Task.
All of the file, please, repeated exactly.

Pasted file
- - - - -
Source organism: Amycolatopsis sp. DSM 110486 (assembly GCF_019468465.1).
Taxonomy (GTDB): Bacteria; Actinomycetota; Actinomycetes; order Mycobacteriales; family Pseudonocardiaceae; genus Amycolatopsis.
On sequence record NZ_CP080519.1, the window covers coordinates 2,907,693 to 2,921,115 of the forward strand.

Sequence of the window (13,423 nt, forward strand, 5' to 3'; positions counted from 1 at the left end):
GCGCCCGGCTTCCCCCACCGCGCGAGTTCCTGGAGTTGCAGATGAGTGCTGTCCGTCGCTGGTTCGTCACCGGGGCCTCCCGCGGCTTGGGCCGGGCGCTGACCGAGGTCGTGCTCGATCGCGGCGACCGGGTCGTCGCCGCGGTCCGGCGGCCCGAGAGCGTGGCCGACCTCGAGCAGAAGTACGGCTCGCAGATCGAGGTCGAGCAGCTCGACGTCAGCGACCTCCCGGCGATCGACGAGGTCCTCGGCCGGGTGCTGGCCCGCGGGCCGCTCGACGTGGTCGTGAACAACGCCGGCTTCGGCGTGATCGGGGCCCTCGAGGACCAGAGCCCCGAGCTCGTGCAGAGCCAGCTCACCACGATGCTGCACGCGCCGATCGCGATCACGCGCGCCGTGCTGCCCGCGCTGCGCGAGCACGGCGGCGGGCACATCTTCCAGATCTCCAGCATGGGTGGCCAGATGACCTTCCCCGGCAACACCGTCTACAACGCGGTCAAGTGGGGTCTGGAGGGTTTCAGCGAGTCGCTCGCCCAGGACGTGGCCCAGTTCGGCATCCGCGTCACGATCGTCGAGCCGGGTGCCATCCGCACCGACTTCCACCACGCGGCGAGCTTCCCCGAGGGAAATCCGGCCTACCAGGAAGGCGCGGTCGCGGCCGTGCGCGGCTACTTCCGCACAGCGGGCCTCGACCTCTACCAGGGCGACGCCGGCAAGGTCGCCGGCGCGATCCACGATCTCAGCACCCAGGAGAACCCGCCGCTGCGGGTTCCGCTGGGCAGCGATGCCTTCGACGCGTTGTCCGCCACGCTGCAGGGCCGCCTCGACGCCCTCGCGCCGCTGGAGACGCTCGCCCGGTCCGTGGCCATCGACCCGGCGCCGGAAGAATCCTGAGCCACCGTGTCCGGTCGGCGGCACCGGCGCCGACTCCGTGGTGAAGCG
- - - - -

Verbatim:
Source organism: Amycolatopsis sp. DSM 110486 (assembly GCF_019468465.1).
Taxonomy (GTDB): Bacteria; Actinomycetota; Actinomycetes; order Mycobacteriales; family Pseudonocardiaceae; genus Amycolatopsis.
On sequence record NZ_CP080519.1, the window covers coordinates 2,907,693 to 2,921,115 of the forward strand.

Sequence of the window (13,423 nt, forward strand, 5' to 3'; positions counted from 1 at the left end):
GCGCCCGGCTTCCCCCACCGCGCGAGTTCCTGGAGTTGCAGATGAGTGCTGTCCGTCGCTGGTTCGTCACCGGGGCCTCCCGCGGCTTGGGCCGGGCGCTGACCGAGGTCGTGCTCGATCGCGGCGACCGGGTCGTCGCCGCGGTCCGGCGGCCCGAGAGCGTGGCCGACCTCGAGCAGAAGTACGGCTCGCAGATCGAGGTCGAGCAGCTCGACGTCAGCGACCTCCCGGCGATCGACGAGGTCCTCGGCCGGGTGCTGGCCCGCGGGCCGCTCGACGTGGTCGTGAACAACGCCGGCTTCGGCGTGATCGGGGCCCTCGAGGACCAGAGCCCCGAGCTCGTGCAGAGCCAGCTCACCACGATGCTGCACGCGCCGATCGCGATCACGCGCGCCGTGCTGCCCGCGCTGCGCGAGCACGGCGGCGGGCACATCTTCCAGATCTCCAGCATGGGTGGCCAGATGACCTTCCCCGGCAACACCGTCTACAACGCGGTCAAGTGGGGTCTGGAGGGTTTCAGCGAGTCGCTCGCCCAGGACGTGGCCCAGTTCGGCATCCGCGTCACGATCGTCGAGCCGGGTGCCATCCGCACCGACTTCCACCACGCGGCGAGCTTCCCCGAGGGAAATCCGGCCTACCAGGAAGGCGCGGTCGCGGCCGTGCGCGGCTACTTCCGCACAGCGGGCCTCGACCTCTACCAGGGCGACGCCGGCAAGGTCGCCGGCGCGATCCACGATCTCAGCACCCAGGAGAACCCGCCGCTGCGGGTTCCGCTGGGCAGCGATGCCTTCGACGCGTTGTCCGCCACGCTGCAGGGCCGCCTCGACGCCCTCGCGCCGCTGGAGACGCTCGCCCGGTCCGTGGCCATCGACCCGGCGCCGGAAGAATCCTGAGCCACCGTGTCCGGTCGGCGGCACCGGCGCCGACTCCGTGGTGAAGCG